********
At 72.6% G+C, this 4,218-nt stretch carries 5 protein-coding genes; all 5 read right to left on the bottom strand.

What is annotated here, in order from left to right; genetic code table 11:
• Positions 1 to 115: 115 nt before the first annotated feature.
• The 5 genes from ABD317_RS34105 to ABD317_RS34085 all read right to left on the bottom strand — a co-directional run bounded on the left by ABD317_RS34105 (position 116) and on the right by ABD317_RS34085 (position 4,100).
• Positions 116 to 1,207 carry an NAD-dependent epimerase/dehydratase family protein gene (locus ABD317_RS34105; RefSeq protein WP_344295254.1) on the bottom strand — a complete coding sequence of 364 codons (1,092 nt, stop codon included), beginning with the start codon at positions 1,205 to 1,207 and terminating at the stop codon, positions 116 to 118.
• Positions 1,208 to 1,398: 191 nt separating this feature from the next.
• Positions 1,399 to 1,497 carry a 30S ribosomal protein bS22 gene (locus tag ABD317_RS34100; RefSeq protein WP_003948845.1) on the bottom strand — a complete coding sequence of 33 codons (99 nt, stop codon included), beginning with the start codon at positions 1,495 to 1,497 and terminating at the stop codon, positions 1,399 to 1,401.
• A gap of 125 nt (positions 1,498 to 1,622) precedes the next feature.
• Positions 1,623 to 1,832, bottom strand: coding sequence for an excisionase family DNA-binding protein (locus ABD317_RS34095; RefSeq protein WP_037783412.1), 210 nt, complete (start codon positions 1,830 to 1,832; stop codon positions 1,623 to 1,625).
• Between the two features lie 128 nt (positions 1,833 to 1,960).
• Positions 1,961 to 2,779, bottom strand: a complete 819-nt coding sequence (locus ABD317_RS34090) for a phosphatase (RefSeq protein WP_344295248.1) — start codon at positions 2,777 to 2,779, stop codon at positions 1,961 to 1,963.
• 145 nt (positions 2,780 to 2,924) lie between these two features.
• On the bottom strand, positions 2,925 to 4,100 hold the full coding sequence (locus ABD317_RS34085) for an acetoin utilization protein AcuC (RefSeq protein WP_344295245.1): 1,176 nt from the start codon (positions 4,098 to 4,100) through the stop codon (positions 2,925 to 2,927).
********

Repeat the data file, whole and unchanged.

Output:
At 72.6% G+C, this 4,218-nt stretch carries 5 protein-coding genes; all 5 read right to left on the bottom strand.

What is annotated here, in order from left to right; genetic code table 11:
• Positions 1 to 115: 115 nt before the first annotated feature.
• The 5 genes from ABD317_RS34105 to ABD317_RS34085 all read right to left on the bottom strand — a co-directional run bounded on the left by ABD317_RS34105 (position 116) and on the right by ABD317_RS34085 (position 4,100).
• Positions 116 to 1,207 carry an NAD-dependent epimerase/dehydratase family protein gene (locus ABD317_RS34105; RefSeq protein WP_344295254.1) on the bottom strand — a complete coding sequence of 364 codons (1,092 nt, stop codon included), beginning with the start codon at positions 1,205 to 1,207 and terminating at the stop codon, positions 116 to 118.
• Positions 1,208 to 1,398: 191 nt separating this feature from the next.
• Positions 1,399 to 1,497 carry a 30S ribosomal protein bS22 gene (locus tag ABD317_RS34100; RefSeq protein WP_003948845.1) on the bottom strand — a complete coding sequence of 33 codons (99 nt, stop codon included), beginning with the start codon at positions 1,495 to 1,497 and terminating at the stop codon, positions 1,399 to 1,401.
• A gap of 125 nt (positions 1,498 to 1,622) precedes the next feature.
• Positions 1,623 to 1,832, bottom strand: coding sequence for an excisionase family DNA-binding protein (locus ABD317_RS34095; RefSeq protein WP_037783412.1), 210 nt, complete (start codon positions 1,830 to 1,832; stop codon positions 1,623 to 1,625).
• Between the two features lie 128 nt (positions 1,833 to 1,960).
• Positions 1,961 to 2,779, bottom strand: a complete 819-nt coding sequence (locus ABD317_RS34090) for a phosphatase (RefSeq protein WP_344295248.1) — start codon at positions 2,777 to 2,779, stop codon at positions 1,961 to 1,963.
• 145 nt (positions 2,780 to 2,924) lie between these two features.
• On the bottom strand, positions 2,925 to 4,100 hold the full coding sequence (locus ABD317_RS34085) for an acetoin utilization protein AcuC (RefSeq protein WP_344295245.1): 1,176 nt from the start codon (positions 4,098 to 4,100) through the stop codon (positions 2,925 to 2,927).